Dangerous toxic precursors were destroyed in Syria without transport and the massive costs in money and lives. Why not destroy the Mustard agent there, too?
With just 11% of Syria’s chemical weapons (CW) stockpile removed from Syria and all deadlines and targets well behind us, it is time to reconsider this failing plan. The OPCW is currently awarding contracts to destroy toxic chemicals that may never get out of Syria. The US MV Cape Ray is now in Europe poised to destroy the Syrian CW stockpile, but with little likelihood of seeing any chemicals coming out of the country any time soon. What is a success is the destruction of 93% of Sarin precursor Isopropronal in Syria. This was executed by the Syrian Regime and verified by the OPCW last week, but it is virtually unreported or acknowledged. This is especially unfortunate because there is a model for success here, which has the benefits of being simpler, legal and inexpensive. The International Community's current plan is, conversely, hugely complex, expensive, unworkable and illegal--as far as the Chemical Weapons Convention (CWC) is concerned. Clearly time to look at better options.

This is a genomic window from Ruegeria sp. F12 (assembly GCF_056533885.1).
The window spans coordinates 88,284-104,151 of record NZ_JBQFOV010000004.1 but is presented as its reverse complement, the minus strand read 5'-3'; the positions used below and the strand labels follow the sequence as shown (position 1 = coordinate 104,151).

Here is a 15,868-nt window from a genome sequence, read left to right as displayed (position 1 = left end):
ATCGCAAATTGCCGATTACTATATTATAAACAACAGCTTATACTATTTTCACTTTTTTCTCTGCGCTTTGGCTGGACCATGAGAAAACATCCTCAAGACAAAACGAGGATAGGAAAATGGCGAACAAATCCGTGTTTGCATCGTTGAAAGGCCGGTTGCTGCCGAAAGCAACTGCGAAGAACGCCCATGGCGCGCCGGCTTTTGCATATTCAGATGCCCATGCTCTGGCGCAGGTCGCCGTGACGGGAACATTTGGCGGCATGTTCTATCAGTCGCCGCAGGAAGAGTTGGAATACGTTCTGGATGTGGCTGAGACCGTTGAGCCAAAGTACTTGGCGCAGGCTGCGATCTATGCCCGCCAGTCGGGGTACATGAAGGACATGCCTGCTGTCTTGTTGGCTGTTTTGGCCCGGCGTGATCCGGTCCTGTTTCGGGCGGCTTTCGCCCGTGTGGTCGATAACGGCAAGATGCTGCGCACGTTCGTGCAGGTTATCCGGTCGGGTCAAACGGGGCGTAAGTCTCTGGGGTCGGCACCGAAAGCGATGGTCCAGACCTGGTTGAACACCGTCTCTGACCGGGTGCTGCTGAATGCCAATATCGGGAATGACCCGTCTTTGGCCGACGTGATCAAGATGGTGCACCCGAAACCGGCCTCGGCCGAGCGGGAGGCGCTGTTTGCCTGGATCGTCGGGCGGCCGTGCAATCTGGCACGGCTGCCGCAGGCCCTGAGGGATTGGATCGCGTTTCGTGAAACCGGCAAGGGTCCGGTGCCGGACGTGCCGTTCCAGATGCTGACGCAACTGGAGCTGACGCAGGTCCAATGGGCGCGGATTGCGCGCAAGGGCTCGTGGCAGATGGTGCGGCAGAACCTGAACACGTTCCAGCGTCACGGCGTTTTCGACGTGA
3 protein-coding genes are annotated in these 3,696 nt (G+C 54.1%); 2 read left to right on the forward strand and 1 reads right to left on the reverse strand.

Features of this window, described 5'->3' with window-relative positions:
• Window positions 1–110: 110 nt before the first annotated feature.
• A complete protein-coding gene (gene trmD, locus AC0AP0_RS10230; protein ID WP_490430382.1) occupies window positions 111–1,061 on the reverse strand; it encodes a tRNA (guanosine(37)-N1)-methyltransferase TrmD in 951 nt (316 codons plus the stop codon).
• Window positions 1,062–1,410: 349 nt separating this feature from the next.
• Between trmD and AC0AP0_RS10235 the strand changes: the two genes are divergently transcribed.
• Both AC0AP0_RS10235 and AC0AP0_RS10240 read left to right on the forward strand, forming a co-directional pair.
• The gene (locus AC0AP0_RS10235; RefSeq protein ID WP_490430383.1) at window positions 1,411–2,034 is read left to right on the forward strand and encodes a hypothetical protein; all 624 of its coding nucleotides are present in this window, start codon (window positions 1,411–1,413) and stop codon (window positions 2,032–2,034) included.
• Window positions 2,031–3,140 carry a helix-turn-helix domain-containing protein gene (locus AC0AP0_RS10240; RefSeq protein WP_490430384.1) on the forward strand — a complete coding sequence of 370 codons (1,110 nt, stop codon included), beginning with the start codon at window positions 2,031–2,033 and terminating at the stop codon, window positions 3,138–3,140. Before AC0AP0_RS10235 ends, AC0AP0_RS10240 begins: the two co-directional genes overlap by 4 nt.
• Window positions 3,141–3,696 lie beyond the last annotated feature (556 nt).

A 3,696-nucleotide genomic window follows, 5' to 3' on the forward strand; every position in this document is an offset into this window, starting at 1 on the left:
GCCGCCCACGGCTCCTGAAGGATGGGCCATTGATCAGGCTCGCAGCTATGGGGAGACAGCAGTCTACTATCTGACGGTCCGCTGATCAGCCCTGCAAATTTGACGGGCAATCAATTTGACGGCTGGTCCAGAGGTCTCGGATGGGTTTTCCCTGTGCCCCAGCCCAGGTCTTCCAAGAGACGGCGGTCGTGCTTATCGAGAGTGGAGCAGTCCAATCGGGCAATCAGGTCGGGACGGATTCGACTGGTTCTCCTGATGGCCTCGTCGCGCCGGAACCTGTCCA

My company, SecureBio, has been advocating since November 2013 that a major review of the plan is required because the situation is so fluid--and assumptions made in October 2013 were swiftly becoming invalid. Now the plan that needed reviewing in November has, in February 2014, become largely irrelevant. Of key significance is the now known presence of only 30 tonnes of CW in the form of Mustard agent--a much smaller cache than originally believed. All the rest are chemical precursors which are just toxic chemicals. Hence, our suggestion to adhere to the CWC which states CW should be destroyed by the owner of the CW on its own territory. That this can be achieved is now proved with the Isoproponal destruction. The same model should be followed for destroying the rest. SecureBio has suggested workable methods for Mustard destruction in Syria to the UK Government and others. The SecureBio method would take a few weeks and cost a fraction of the estimated $100m cost for the present plan. Time is of the essence, of course. Each time the regime blasts a route to Latakia to move a few tonnes of CW for destruction elsewhere, innocent civilians are dying. (Some agencies estimate over 60,000 people have been killed ‘conventionally’ since the Ghouta CW attack of August 21, 2013.) It is now time to act in the interests of these innocent Syrians and not the reputations of some governments and international bodies.
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